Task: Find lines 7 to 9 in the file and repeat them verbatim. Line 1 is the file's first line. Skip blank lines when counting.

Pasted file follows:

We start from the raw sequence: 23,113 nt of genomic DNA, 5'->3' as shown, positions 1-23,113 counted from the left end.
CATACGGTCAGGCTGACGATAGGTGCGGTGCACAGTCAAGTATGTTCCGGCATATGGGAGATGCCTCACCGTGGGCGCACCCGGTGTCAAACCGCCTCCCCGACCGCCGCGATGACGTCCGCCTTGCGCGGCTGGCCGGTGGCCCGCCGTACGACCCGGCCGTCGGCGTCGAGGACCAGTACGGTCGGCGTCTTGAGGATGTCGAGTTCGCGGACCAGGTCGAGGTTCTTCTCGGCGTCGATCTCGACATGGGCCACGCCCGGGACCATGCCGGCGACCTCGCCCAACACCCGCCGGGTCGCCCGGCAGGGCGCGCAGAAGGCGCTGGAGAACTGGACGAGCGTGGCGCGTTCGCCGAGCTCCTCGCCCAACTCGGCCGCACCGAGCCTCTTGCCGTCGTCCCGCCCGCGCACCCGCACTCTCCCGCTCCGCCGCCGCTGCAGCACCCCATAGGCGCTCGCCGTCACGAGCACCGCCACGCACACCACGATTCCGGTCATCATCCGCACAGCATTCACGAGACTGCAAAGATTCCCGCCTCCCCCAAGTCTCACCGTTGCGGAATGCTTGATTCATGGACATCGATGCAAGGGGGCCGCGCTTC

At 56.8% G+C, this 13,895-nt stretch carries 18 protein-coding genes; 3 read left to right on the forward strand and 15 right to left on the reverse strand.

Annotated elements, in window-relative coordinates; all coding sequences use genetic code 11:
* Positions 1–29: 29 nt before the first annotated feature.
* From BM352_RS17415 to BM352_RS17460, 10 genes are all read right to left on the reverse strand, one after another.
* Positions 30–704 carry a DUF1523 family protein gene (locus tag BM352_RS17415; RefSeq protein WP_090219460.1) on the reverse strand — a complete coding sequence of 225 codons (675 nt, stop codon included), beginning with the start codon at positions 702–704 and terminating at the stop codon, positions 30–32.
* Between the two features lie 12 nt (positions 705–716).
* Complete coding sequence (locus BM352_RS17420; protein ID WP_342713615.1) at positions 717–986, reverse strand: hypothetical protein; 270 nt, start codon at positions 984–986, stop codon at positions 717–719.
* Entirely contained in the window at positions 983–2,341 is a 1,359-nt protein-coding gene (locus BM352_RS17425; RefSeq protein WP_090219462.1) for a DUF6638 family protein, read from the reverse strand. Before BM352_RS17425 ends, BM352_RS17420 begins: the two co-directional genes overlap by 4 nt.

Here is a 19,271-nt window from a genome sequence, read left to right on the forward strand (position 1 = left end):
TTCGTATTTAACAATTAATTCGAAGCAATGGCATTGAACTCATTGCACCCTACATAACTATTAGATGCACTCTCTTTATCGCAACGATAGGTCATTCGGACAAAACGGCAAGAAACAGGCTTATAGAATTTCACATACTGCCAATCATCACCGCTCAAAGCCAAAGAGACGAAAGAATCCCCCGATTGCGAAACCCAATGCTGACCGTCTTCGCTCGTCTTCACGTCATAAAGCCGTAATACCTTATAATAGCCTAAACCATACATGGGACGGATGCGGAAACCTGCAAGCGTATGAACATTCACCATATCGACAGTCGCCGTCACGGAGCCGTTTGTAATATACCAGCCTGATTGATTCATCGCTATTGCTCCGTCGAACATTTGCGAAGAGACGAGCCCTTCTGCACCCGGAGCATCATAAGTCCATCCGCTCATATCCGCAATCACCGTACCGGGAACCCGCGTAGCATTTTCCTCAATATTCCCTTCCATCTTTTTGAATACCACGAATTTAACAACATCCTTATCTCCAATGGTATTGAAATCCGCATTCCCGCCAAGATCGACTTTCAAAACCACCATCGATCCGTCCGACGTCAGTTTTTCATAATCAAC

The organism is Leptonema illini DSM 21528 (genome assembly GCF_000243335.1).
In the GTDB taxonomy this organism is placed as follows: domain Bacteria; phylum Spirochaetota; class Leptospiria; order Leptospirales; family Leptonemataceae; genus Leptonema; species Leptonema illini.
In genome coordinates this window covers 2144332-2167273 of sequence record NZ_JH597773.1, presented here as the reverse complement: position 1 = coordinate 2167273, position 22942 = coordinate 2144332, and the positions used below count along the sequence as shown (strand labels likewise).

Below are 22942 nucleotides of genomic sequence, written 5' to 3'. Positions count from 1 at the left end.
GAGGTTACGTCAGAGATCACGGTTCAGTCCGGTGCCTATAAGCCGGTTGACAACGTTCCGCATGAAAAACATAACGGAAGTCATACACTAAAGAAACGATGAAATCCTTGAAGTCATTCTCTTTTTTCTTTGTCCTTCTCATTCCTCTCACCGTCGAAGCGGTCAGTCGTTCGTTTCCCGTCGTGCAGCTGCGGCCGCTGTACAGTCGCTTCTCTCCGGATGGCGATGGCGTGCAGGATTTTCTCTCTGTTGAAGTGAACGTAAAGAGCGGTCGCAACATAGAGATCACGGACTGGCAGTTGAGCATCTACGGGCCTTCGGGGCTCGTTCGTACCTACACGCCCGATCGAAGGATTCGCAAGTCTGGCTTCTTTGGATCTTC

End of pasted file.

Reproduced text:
* Positions 30–704 carry a DUF1523 family protein gene (locus tag BM352_RS17415; RefSeq protein WP_090219460.1) on the reverse strand — a complete coding sequence of 225 codons (675 nt, stop codon included), beginning with the start codon at positions 702–704 and terminating at the stop codon, positions 30–32.
* Between the two features lie 12 nt (positions 705–716).
* Complete coding sequence (locus BM352_RS17420; protein ID WP_342713615.1) at positions 717–986, reverse strand: hypothetical protein; 270 nt, start codon at positions 984–986, stop codon at positions 717–719.